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Chapter 4

English 3001 Chapter Notes - Chapter 4: Agglutinative Language, Fusional Language, Polysynthetic Language

6 Pages
128 Views
Fall 2013

Department
English
Course Code
English 3001
Professor
Michael Fox
Chapter
4

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The English Language: A Linguistic History 2nd Edition
Brinton & Arnovick
Chapter 4
Classification of Languages
Languages are classified according to two different systems: typological
and genealogical.
Typological
based on particular structural features
no regard to derivation of language
geographic proximity is not a factor
linguists have proposed three ways of classifying by type:
The first is based on number of morphemes or meaningful units per
word and dates from the early nineteenth century:
isolating language
generally has one morpheme per word
words do not vary their form, use no affixes and are often
monosyllabic
relies on word order
e.g. Vietnamese
agglutinating language
several morphemes per word
every word consists of a root and affixes
each morpheme remains distinct
one meaning expressed per morpheme
parts of words are glued together
e.g. Turkish
inflecting language
several morphemes per word; a root and affixes
morphemes may be fused, modified or irregular
each affix expresses a number of different meanings
e.g. Latin
this method assumes a progression from 'primative' isolating to
agglutinating to a more 'advanced' inflecting type.
In actuality there is evidence of languages moving in this
direction and in the opposite direction
the second is a broader kind of typological classification proposed
in
Language
by Edward Sapir in 1921; better at defining changes
languages undergo
analytic language
does not combine inflectional morphemes or does so
sparingly
grammatical relations are indicated by word order and
function words, only to a limited extent by affixing
e.g. Modern English
synthetic language
expresses grammatical relations by affixing
both inflecting and agglugating languages are synthetic
polysynthetic language
combines a large number of morphemes, including major
parts of a sentence, into a single word but keeps
morphemes distinct
e.g. Nootka
the final is based on the order of elements in the sentence,
specifically the position of the subject (s), verb (v) and object (o).
Languages primarily fall into SOV, SVO, and VSO.
Features of VO:
prepositions
suffixes
auxiliary precedes verb
adjective follows noun

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Description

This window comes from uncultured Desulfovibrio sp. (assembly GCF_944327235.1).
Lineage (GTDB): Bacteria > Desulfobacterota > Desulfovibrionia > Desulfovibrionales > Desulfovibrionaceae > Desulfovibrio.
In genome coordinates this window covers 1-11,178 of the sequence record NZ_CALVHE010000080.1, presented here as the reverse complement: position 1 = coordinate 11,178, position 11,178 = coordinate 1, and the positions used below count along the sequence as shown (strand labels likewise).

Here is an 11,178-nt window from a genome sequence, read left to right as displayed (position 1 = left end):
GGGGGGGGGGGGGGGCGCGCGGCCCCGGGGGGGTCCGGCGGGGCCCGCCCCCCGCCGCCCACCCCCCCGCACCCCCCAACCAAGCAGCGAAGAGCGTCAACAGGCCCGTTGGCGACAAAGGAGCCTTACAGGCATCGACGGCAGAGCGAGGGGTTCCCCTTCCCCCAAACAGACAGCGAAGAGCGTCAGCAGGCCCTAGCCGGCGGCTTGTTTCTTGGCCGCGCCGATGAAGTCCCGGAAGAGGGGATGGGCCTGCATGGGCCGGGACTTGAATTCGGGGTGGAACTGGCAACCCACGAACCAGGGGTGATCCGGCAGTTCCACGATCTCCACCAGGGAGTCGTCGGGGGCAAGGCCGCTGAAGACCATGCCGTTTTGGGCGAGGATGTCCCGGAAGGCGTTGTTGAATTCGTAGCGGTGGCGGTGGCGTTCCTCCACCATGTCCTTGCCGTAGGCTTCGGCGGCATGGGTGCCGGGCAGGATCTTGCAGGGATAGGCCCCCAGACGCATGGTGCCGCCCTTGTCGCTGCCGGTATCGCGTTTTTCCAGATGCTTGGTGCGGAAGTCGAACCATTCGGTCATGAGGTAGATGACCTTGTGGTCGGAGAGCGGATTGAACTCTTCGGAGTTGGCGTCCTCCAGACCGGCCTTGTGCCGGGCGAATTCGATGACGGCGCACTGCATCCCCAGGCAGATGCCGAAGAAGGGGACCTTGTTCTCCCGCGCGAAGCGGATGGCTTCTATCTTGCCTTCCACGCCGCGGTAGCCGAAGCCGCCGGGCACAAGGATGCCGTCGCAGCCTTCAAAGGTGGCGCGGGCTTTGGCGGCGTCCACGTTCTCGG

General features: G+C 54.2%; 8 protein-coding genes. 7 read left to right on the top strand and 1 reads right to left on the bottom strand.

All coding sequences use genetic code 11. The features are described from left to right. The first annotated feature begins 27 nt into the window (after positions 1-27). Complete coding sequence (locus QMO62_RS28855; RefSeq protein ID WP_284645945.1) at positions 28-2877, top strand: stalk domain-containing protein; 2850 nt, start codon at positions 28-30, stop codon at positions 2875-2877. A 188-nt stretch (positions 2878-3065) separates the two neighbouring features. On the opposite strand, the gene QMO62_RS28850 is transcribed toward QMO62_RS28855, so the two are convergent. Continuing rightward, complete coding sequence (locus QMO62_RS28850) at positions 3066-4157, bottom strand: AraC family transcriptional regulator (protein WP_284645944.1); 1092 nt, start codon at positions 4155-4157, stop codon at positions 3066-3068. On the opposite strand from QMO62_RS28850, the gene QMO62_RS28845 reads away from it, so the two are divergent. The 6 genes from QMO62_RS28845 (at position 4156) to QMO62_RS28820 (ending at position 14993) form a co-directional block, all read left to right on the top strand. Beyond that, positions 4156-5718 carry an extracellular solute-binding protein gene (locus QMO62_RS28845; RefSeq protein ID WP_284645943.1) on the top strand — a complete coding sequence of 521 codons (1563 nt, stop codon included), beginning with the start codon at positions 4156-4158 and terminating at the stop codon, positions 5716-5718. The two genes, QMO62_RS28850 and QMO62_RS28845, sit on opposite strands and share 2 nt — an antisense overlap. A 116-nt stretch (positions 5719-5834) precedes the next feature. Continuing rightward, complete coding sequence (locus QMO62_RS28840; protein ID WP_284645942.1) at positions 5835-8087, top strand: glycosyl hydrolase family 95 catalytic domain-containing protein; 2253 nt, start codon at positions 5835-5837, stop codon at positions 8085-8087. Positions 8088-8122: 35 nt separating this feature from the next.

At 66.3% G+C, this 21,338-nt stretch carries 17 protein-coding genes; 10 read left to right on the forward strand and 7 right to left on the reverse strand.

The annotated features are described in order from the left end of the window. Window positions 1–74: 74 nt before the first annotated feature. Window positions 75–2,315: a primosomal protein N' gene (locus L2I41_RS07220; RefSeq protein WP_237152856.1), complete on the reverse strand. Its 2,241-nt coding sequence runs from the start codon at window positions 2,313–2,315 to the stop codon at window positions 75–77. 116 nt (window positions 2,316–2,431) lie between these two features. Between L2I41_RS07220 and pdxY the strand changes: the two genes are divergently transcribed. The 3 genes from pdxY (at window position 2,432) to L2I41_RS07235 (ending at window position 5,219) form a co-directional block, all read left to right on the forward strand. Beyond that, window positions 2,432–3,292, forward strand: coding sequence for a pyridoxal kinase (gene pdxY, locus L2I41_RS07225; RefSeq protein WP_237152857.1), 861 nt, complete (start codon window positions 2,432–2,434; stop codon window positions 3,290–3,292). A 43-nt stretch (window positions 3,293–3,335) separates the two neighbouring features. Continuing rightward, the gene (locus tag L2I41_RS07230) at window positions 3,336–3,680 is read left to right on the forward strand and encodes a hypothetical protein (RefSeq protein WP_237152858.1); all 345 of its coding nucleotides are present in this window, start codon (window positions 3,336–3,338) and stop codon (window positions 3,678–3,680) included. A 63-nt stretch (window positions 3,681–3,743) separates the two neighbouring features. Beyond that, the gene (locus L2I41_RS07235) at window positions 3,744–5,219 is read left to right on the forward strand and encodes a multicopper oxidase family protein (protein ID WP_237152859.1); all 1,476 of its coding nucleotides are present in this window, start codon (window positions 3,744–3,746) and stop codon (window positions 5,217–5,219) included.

nd The English Language: A Linguistic History 2 Edition Brinton & Arnovick Chapter 4 Classification of Languages • Languages are classified according to two different systems: typological and genealogical. Typological • based on particular structural features • no regard to derivation of language • geographic proximity is not a factor • linguists have proposed three ways of classifying by type: ◦ The first is based on number of morphemes or meaningful units per word and dates from the early nineteenth century: ▪ isolating language • generally has one morpheme per word • words do not vary their form, use no affixes and are often monosyllabic • relies on word order • e.g. Vietnamese ▪ agglutinating language • several morphemes per word • every word consists of a root and affixes • each morpheme remains distinct • one meaning expressed per morpheme • parts of words are glued together • e.g. Turkish ▪ inflecting language • several morphemes per word; a root and affixes • morphemes may be fused, modified or irregular • each affix expresses a number of different meanings • e.g. Latin ▪ this method assumes a progression from 'primative' isolating to agglutinating to a more 'advanced' inflecting type. ▪ In actuality there is evidence of languages moving in this direction and in the opposite direction ◦ the second is a broader kind of typological classification proposed in Language by Edward Sapir in 1921; better at defining changes languages undergo ▪ analytic language • does not combine inflectional morphemes or does so sparingly • grammatical relations are indicated by word order and function words, only to a limited extent by affixing • e.g. Modern English ▪ synthetic language • expresses grammatical relations by affixing • both inflecting and agglugating languages are synthetic ▪ polysynthetic language • combines a large number of morphemes, including major parts of a sentence, into a single word but keeps morphemes distinct • e.g. Nootka ◦ the final is based on the order of elements in the sentence, specifically the position of the subject (s), verb (v) and object (o). ◦ Languages primarily fall into SOV, SVO, and VSO. ◦ Features of VO: • prepositions • suffixes • auxiliary precedes verb • adjective follows noun • genitive follows noun • relative clause follows noun • case marking absent ◦ OV: • postpositions • prefixes • auxiliary follows verb • adjective precedes noun • genitive precedes noun • relative clause precedes noun • case marking present • There is no language that falls exclusively into one category, most are mixed • some see language as always moving from one category to another Genealogical or Genetic • based on the common origin of and historical relationships between languages • geographic proximity is not a factor • similarities among languages are seen as result of universal features • assumption that this is due to common origin • more useful than typological for historical work • “family tree” model ◦ metaphor of genetic relationships between languages ▪ parent and daughter/sister languages ◦ proposed in 1871 •
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